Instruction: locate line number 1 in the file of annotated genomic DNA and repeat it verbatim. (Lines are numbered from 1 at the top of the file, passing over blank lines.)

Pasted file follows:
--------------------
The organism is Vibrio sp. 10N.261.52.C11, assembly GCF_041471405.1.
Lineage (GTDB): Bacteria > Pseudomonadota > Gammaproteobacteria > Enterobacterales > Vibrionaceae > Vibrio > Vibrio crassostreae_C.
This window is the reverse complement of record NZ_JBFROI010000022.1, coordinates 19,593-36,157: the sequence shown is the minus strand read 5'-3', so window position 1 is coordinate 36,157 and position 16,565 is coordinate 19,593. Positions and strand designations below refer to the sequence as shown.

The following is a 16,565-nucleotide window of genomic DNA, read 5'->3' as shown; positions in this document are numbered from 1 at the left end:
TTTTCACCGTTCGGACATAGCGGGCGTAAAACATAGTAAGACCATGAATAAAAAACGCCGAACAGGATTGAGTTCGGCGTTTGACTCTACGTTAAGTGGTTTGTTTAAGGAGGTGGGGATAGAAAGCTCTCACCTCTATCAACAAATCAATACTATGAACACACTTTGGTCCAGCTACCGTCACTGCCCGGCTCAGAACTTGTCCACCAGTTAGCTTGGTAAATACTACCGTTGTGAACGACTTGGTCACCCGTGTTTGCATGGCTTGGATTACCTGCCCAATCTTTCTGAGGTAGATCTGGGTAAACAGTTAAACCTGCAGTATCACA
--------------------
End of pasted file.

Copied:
The organism is Vibrio sp. 10N.261.52.C11, assembly GCF_041471405.1.